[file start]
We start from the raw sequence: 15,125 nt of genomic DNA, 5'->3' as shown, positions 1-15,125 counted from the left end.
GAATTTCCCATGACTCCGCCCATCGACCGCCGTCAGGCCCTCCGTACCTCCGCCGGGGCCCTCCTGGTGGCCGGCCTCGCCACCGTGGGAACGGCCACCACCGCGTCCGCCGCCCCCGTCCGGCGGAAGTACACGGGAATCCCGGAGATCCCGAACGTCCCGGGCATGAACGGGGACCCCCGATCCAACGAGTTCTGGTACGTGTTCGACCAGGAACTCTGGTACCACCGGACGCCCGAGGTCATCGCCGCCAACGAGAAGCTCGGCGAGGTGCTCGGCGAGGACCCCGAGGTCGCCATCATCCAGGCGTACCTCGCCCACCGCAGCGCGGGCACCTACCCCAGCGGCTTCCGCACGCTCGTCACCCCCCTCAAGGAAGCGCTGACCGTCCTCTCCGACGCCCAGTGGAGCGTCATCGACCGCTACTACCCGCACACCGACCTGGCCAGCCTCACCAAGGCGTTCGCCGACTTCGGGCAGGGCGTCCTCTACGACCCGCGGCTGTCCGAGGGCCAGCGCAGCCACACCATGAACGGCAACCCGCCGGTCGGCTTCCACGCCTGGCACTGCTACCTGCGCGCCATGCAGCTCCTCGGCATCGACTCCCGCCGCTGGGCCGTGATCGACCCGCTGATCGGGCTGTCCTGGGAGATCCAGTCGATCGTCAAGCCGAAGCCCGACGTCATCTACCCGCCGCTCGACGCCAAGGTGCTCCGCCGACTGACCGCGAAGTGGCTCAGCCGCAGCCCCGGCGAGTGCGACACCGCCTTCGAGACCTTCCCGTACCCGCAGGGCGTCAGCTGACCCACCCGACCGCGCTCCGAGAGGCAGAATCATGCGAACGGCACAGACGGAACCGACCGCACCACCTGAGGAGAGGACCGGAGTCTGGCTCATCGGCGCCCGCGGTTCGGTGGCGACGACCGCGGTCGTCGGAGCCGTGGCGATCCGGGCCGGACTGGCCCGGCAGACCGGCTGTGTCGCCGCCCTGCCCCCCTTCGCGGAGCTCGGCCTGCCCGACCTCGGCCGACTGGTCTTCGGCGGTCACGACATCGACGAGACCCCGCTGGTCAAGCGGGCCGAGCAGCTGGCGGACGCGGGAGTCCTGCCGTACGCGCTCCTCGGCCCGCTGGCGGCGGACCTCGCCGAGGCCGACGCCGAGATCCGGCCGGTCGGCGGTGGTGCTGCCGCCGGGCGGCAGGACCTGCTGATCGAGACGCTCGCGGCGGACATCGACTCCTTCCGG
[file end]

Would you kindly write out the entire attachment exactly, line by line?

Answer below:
We start from the raw sequence: 15,125 nt of genomic DNA, 5'->3' as shown, positions 1-15,125 counted from the left end.
GAATTTCCCATGACTCCGCCCATCGACCGCCGTCAGGCCCTCCGTACCTCCGCCGGGGCCCTCCTGGTGGCCGGCCTCGCCACCGTGGGAACGGCCACCACCGCGTCCGCCGCCCCCGTCCGGCGGAAGTACACGGGAATCCCGGAGATCCCGAACGTCCCGGGCATGAACGGGGACCCCCGATCCAACGAGTTCTGGTACGTGTTCGACCAGGAACTCTGGTACCACCGGACGCCCGAGGTCATCGCCGCCAACGAGAAGCTCGGCGAGGTGCTCGGCGAGGACCCCGAGGTCGCCATCATCCAGGCGTACCTCGCCCACCGCAGCGCGGGCACCTACCCCAGCGGCTTCCGCACGCTCGTCACCCCCCTCAAGGAAGCGCTGACCGTCCTCTCCGACGCCCAGTGGAGCGTCATCGACCGCTACTACCCGCACACCGACCTGGCCAGCCTCACCAAGGCGTTCGCCGACTTCGGGCAGGGCGTCCTCTACGACCCGCGGCTGTCCGAGGGCCAGCGCAGCCACACCATGAACGGCAACCCGCCGGTCGGCTTCCACGCCTGGCACTGCTACCTGCGCGCCATGCAGCTCCTCGGCATCGACTCCCGCCGCTGGGCCGTGATCGACCCGCTGATCGGGCTGTCCTGGGAGATCCAGTCGATCGTCAAGCCGAAGCCCGACGTCATCTACCCGCCGCTCGACGCCAAGGTGCTCCGCCGACTGACCGCGAAGTGGCTCAGCCGCAGCCCCGGCGAGTGCGACACCGCCTTCGAGACCTTCCCGTACCCGCAGGGCGTCAGCTGACCCACCCGACCGCGCTCCGAGAGGCAGAATCATGCGAACGGCACAGACGGAACCGACCGCACCACCTGAGGAGAGGACCGGAGTCTGGCTCATCGGCGCCCGCGGTTCGGTGGCGACGACCGCGGTCGTCGGAGCCGTGGCGATCCGGGCCGGACTGGCCCGGCAGACCGGCTGTGTCGCCGCCCTGCCCCCCTTCGCGGAGCTCGGCCTGCCCGACCTCGGCCGACTGGTCTTCGGCGGTCACGACATCGACGAGACCCCGCTGGTCAAGCGGGCCGAGCAGCTGGCGGACGCGGGAGTCCTGCCGTACGCGCTCCTCGGCCCGCTGGCGGCGGACCTCGCCGAGGCCGACGCCGAGATCCGGCCGGTCGGCGGTGGTGCTGCCGCCGGGCGGCAGGACCTGCTGATCGAGACGCTCGCGGCGGACATCGACTCCTTCCGG